Martial Arts Ann Arbor - Jujutsu | Jujitsu | Jiu-Jitsu

SATO TADAYUKI & JOHN B. GAGE U.S. SEMINAR

(Reprinted from the Journal of the Shudokan Martial Arts Association, Volume 17 #2)

On August 17, 18, and 19 Nicklaus Suino Sensei, SMAA Judo Division Director, will be offering a special seminar at his Michigan dojo featuring budo experts Sato Tadayuki Sensei and John B. Gage Sensei. Both teachers are coming direct from Tokyo to the U.S., and they’ll be offering instruction in three important Japanese martial arts:

•The Kodokan judo of Kano Jigoro Sensei
•The Shodokan aikido of Tomiki Kenji Sensei
•The Nihon jujutsu of Sato Shizuya Sensei

Sato Tadayuki Sensei - Direct Student of Tomiki Kenji

Sato Tadayuki Sensei is one of the world’s leading Shodokan aikido experts. He was taught by Tomiki Kenji Sensei, founder of Shodokan aikido, in the living room of his house every Sunday before tea, and so he has an in-depth knowledge of Tomiki Sensei’s aikido system. He is also an accomplished judoka. Sato Sensei, sixth dan, was granted the position of Shihan of Waseda University Aikido club in 2007. This position has been vacant since Professor Tomiki’s death in 1979. He is an expert in his field, and in particular, the link between Kodokan judo and Tomiki-style aikido. He also teaches aikido at the Japan Police University, and he lives in Tokyo.

John Gage Sensei - Direct Student of Sato Shizuya Sensei

John Gage Sensei has been studying and teaching Japanese martial arts in Tokyo since 1986 when he joined the American Embassy Judo Club, which was lead by the late Sato Shizuya Sensei. Following the death of Sato Sensei, he became the leader of this well-established dojo, and he has been a member of the Kodokan Judo Institute since 1991. He has earned a seventh dan in Sato Sensei’s system of modern jujutsu, and he has a fifth dan in judo. He has taught seminars in judo and jujutsu in Belgium, Denmark, France, Germany, Hungary, Romania, the U.K., and the USA.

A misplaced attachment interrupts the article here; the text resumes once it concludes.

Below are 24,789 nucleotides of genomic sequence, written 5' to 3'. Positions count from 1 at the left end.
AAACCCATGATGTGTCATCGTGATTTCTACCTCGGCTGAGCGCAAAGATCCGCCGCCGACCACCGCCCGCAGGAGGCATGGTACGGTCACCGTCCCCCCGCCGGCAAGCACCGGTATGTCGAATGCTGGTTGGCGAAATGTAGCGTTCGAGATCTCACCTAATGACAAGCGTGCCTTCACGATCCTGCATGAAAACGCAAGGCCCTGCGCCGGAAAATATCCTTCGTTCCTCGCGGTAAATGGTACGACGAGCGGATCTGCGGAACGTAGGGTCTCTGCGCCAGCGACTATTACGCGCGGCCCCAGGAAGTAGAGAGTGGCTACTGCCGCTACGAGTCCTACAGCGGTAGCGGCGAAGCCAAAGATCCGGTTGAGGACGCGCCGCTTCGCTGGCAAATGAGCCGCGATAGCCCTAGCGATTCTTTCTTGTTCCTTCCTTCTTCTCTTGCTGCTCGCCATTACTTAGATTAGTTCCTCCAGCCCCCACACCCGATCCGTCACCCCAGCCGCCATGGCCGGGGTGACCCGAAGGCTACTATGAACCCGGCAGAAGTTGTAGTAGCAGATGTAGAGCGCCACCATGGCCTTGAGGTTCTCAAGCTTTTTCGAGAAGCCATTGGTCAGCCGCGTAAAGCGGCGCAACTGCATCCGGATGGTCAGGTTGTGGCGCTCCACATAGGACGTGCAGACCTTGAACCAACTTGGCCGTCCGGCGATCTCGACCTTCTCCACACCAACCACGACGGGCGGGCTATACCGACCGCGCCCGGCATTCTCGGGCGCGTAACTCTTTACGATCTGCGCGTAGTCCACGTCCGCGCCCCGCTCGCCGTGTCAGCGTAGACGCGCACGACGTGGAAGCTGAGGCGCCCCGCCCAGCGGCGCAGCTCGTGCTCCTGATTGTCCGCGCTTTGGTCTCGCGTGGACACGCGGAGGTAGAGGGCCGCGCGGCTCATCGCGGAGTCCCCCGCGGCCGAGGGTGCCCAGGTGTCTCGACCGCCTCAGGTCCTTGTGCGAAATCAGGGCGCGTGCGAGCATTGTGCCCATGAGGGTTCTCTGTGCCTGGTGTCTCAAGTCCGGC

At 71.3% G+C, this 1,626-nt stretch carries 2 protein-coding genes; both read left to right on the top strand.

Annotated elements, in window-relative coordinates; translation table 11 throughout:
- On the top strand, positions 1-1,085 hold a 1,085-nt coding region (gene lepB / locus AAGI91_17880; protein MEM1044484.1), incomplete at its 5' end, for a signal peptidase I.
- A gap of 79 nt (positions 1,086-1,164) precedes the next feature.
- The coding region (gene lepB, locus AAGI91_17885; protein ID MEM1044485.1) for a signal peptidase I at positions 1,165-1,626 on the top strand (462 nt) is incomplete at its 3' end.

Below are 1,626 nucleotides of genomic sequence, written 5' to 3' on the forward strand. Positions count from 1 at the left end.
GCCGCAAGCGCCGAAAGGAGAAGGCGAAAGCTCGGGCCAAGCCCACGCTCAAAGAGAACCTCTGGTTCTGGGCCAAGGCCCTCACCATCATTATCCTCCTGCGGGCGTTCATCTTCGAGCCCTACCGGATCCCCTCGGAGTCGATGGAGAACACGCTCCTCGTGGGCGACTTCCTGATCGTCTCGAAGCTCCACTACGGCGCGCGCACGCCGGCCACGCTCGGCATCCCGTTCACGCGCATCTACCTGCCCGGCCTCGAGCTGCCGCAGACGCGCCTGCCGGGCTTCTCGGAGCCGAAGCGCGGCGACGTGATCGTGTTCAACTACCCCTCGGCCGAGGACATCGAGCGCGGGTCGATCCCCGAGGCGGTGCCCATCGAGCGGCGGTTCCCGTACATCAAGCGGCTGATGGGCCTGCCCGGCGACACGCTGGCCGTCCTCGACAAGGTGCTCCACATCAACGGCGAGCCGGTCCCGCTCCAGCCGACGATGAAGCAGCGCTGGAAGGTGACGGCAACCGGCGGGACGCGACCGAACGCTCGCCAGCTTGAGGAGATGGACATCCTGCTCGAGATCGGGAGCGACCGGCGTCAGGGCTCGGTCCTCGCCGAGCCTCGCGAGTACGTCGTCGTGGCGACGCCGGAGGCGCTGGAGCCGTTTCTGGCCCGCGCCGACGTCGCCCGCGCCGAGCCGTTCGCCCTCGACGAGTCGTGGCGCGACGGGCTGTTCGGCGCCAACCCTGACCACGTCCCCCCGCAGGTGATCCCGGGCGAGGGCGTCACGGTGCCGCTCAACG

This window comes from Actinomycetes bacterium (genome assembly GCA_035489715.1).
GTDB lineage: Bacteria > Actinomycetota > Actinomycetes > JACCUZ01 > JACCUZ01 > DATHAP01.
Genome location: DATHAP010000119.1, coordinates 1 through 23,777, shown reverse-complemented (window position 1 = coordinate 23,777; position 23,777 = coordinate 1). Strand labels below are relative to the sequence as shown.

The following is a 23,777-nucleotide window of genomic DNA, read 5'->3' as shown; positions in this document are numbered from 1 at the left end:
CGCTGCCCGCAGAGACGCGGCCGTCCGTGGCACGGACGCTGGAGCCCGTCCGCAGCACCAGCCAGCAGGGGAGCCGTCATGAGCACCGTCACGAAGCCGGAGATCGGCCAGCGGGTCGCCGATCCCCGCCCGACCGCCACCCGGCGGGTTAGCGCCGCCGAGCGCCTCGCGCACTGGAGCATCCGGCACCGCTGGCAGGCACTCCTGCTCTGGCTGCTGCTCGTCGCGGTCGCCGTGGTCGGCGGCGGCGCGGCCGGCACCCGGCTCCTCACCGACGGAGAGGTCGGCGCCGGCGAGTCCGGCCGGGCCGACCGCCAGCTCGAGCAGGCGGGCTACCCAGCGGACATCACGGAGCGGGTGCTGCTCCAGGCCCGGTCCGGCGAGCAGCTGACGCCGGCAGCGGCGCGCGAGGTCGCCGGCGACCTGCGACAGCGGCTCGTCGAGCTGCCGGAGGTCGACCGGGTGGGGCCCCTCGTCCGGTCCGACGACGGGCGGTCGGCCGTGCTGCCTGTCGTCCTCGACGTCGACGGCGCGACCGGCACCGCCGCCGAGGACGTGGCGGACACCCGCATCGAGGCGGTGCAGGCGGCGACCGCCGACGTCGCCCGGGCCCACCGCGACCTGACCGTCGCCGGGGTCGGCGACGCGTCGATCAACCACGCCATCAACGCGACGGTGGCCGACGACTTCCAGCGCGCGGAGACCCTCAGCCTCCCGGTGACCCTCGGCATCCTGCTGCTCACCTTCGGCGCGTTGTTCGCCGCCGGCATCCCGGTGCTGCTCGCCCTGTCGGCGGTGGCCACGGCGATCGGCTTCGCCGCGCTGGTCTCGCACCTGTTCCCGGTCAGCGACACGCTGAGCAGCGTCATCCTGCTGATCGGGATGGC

Outstanding Opportunity

Contact Suino Sensei soon to get more details about this world-class training in world-class judo, aikido, and jujutsu. He can be reached at info@japanesemartialartscenter.com or (734) 645-6441.

The Endlessness of the Way

There is one transcending level [of study], and this is the most excellent level of all. This person is aware of the endlessness of entering deeply into a certain Way and never thinks of himself as having finished. He truly knows his own insufficiencies and never in his whole life thinks that he has succeeded. He has no thoughts of pride but with self-abasement knows the Way to the end. It is said that Master Yagyu once remarked, "I do not know the way to defeat others, but the way to defeat myself."

Throughout your life advance daily, becoming more skillful than yesterday, more skillful than today. This is never ending. - from Hagakure.

Do your (martial arts) thing!

Wouldn't you agree that fear of failure is one of the biggest obstacles to staying on track to greatness? And that patience (or a lack of it) is a close second? I think that's why a lot of people stop trying - they're not sure all the effort is going to be worth it if there's no payoff, and real success can take a really, really long time. I've read two books lately that really help sort out these two issues in a way that may help get your ass kicked back into gear.

The first is The Slight Edge, by Jeff Olson. Olson points out how most real success is the result of small, relatively easy actions done consistently over a long period of time. The payoff for those tiny actions is so distant (and invisible at the time they are done) that it's easy not to do them. There are dozens of useful insights in the book, but one point I took from it is that it's possible to study past success, figure out what those small correct actions are, and to stay on track with them even though the benefit is not easily apparent. Keep that perspective helps with all the daily jobs that may not be exciting or highly motivating.

The other book is Talent is Overrated, by Geoff Colvin. Colvin's point is that most extraordinary achievement can be explained by lengthy, concentrated work rather than by the miracle of genius. He advocates a very specific type of practice for virtually any activity that can lead to success. If the overall sequence is done correctly, incredible gains are virtually guaranteed if you keep at it long enough.

We're well into a century of achievement science, and the research is starting to stack up. The best of us are far more accomplished and our skills far more developed than most people were 100 years ago. One reason is that we understand much better how to achieve. Do your thing, do it well, do it often, and do it for a long, long time!